Effective time management strategies tailored to the task and the team
This is not an easy task, however, due to the workload ebb and flow that’s inherent in laboratory operations. For that reason, upper administration must come up with ways to continually equalize the load and increase a lab’s efficiency using current best practices in time management.
For many managers this means preplanning, effective scheduling, having contingency strategies and gathering regularly to meet the current needs of the lab.
“Keeping any lab on schedule requires vigilance in time management,” says Michael Ogletree, laboratory manager at Airtech Environmental Services Inc. in Denver. “Any time wasted or not used efficiently will inevitably lead to increases in turnaround time.”
Ogletree’s laboratory specializes in analysis for stationary source emissions testing. Between the Denver lab’s one primary analyst and one part-time tech and the field lab’s four primary test leaders, the team conducts more than 25 standard Environmental Protection Agency (EPA) test methods along with multiple others conducted on site using continuous emissions monitors. The team also performs nonstandard testing for a variety of compounds.
“In our Denver lab, we analyzed over 1,200 samples in 2013, and over 200 typically week-long, on-site sampling projects,” Ogletree says. “In addition, we provided analytical support to our field labs through preparation of various reagents, sampling media and standards prep.”
With such high throughput, time management can be tough, especially during busy seasons.
“Keeping track of samples coming in and [deciding] how to prioritize them has been very important,” explains Ogletree. “We have several project managers (PMs) that manage the field test leaders, with whom I work closely to keep track of which samples will be coming back on a weekly basis. I send out weekly updates to the PMs, with estimated dates as to when each set of samples will be completed. This gives them a chance to communicate with our clients as to when they will be receiving project reports.”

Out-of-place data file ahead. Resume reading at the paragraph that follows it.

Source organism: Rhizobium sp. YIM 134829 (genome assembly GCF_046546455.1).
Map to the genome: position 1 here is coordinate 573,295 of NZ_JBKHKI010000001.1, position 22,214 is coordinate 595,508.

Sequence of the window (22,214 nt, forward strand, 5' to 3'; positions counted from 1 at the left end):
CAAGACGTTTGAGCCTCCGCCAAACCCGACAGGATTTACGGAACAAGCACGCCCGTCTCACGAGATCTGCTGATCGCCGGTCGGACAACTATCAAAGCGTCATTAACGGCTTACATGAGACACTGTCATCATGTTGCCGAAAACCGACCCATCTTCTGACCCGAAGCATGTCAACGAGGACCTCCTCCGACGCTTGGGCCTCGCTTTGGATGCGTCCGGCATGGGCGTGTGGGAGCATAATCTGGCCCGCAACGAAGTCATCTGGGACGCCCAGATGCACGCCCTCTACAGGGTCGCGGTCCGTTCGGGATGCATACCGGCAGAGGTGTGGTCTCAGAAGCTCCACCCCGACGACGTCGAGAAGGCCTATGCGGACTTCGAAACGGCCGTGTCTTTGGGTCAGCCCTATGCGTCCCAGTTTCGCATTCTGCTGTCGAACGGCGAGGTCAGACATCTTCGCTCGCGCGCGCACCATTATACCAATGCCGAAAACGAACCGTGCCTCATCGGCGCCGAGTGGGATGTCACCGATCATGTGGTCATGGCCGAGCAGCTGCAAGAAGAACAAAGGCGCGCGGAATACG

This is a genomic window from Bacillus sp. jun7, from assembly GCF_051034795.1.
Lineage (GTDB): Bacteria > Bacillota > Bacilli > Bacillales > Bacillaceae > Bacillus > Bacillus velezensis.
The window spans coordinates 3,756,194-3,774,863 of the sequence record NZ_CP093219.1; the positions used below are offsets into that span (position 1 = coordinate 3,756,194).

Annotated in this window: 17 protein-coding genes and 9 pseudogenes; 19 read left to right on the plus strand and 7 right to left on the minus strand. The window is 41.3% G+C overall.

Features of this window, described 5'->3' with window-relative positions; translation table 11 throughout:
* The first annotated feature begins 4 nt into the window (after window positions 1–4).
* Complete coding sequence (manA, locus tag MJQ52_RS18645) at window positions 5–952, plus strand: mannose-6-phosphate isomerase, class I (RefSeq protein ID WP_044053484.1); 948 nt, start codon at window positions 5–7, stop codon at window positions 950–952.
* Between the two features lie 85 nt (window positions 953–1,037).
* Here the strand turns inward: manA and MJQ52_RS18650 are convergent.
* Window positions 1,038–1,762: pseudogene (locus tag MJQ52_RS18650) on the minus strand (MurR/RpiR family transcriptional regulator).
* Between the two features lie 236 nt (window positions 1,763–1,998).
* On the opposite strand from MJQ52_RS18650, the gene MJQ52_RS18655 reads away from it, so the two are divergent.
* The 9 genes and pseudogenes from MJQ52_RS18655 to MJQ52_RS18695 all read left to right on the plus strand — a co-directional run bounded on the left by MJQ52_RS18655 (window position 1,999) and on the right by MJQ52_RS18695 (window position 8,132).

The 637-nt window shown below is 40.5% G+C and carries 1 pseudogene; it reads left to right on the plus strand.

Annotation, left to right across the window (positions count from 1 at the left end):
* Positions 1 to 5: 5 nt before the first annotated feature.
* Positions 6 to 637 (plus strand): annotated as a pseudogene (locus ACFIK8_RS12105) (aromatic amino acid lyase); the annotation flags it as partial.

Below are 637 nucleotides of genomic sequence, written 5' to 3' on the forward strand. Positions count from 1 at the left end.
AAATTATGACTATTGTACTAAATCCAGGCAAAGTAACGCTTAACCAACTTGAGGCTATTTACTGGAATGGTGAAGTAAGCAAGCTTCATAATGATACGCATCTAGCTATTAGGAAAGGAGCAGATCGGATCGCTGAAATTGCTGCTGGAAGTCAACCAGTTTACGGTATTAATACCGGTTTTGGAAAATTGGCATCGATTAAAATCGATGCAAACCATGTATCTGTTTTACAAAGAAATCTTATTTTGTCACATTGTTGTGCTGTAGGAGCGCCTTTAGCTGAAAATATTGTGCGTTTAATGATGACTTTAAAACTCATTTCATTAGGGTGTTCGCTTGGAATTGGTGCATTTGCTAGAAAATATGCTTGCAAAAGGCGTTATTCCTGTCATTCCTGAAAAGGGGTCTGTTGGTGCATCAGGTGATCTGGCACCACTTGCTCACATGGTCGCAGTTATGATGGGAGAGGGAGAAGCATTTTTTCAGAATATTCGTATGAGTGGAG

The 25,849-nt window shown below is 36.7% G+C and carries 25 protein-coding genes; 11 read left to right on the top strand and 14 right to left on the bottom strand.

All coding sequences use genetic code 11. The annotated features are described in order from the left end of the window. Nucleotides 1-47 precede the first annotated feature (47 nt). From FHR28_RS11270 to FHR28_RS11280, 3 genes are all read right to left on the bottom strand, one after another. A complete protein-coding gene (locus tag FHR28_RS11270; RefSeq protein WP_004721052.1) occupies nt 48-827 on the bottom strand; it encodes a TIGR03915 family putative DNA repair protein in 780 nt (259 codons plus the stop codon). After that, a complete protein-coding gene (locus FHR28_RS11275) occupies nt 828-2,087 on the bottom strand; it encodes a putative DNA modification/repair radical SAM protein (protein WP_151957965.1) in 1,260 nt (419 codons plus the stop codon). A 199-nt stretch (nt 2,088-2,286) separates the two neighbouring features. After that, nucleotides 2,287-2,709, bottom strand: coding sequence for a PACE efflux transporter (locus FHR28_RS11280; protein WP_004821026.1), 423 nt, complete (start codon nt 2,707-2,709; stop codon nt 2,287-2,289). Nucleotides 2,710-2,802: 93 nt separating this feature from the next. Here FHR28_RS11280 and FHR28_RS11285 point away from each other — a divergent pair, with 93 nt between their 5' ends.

Flexibility in time management
Each manager finds his or her own methods to optimize keeping track of the ongoing and anticipated jobs and of the time necessary to complete corresponding lab work.
“I meet with my team weekly to determine work for the next week,” says Amie Sluiter, research scientist and research section supervisor at the National Renewable Energy Laboratory’s (NREL) National Bioenergy Center in Golden, CO. “This allows me to prioritize samples and ensure that everyone has a balanced workload every week.”
Sluiter’s lab staff analyzes materials for biofuels production. Much of their investigation is aimed at improving methods or research to characterize new products or processes. They use NREL laboratory analytical procedures, industry standard methods utilized worldwide in the biofuels industry.
Her team characterizes everything, from the starting material to intermediates to final products, and provides feedback to the process engineers to let them know if their experiments were successful.
“With the data we produce, they can often tell exactly where in the process something went wrong,” she says. “We also contract with outside clients in industry and academia to develop new methods for novel feedstock and optimize biofuels production. We develop and validate rapid methods for in-line and at-line characterization as well.”
Sluiter and her team of 12 scientists and technicians perform hundreds of analyses each year. The team is housed in two buildings and works on at least 20 projects at a time. Sluiter’s method of time management is to allow each team member to evaluate their own schedule and abilities and to work within that frame.